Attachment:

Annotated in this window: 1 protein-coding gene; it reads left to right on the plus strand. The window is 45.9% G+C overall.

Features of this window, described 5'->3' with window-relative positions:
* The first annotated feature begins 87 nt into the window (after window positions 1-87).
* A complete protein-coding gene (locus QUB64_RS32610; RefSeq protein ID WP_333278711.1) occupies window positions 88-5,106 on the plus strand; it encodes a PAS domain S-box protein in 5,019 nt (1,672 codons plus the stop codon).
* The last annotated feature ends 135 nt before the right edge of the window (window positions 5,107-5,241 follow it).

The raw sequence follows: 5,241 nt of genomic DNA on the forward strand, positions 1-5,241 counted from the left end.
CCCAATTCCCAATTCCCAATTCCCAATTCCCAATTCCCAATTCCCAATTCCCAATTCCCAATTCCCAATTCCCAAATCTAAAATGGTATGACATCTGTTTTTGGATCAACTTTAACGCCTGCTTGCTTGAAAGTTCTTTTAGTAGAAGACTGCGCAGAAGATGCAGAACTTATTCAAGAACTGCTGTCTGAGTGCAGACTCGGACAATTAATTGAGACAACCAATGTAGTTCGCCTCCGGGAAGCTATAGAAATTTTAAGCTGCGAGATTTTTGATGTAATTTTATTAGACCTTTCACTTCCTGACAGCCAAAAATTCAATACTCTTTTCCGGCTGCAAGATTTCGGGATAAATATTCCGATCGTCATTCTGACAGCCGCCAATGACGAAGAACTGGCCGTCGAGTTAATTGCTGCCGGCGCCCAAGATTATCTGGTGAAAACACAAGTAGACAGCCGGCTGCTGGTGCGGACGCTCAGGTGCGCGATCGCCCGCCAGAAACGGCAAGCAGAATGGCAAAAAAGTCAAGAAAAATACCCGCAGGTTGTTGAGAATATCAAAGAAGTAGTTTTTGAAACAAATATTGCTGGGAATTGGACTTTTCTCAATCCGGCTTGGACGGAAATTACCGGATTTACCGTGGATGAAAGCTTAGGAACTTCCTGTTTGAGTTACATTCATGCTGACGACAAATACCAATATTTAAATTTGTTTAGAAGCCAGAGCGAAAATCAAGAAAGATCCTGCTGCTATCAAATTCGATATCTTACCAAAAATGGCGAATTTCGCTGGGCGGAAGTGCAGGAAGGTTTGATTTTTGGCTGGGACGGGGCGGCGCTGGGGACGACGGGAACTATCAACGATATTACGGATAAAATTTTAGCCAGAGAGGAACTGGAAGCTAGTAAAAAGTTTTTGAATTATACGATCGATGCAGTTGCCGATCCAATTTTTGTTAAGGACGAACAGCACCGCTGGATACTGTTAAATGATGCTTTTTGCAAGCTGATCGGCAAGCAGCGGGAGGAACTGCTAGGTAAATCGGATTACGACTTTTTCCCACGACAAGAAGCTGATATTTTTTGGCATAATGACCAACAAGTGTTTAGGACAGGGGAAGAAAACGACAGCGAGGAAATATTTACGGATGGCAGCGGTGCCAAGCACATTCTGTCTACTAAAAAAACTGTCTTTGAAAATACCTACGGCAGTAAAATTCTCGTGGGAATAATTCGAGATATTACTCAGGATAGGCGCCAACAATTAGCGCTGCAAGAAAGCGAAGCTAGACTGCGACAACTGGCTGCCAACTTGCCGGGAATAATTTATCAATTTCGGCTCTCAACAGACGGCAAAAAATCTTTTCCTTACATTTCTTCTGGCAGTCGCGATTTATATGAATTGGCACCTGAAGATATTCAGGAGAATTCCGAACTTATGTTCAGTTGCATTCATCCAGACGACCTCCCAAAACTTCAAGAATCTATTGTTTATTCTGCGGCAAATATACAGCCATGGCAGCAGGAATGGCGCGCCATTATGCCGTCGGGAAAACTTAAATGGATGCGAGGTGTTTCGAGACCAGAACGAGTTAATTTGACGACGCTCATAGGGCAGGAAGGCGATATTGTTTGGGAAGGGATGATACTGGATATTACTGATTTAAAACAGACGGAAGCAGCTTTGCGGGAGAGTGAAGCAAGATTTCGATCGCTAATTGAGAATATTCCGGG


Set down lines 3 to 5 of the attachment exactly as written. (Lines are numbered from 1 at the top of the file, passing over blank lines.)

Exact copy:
* The first annotated feature begins 87 nt into the window (after window positions 1-87).
* A complete protein-coding gene (locus QUB64_RS32610; RefSeq protein ID WP_333278711.1) occupies window positions 88-5,106 on the plus strand; it encodes a PAS domain S-box protein in 5,019 nt (1,672 codons plus the stop codon).
* The last annotated feature ends 135 nt before the right edge of the window (window positions 5,107-5,241 follow it).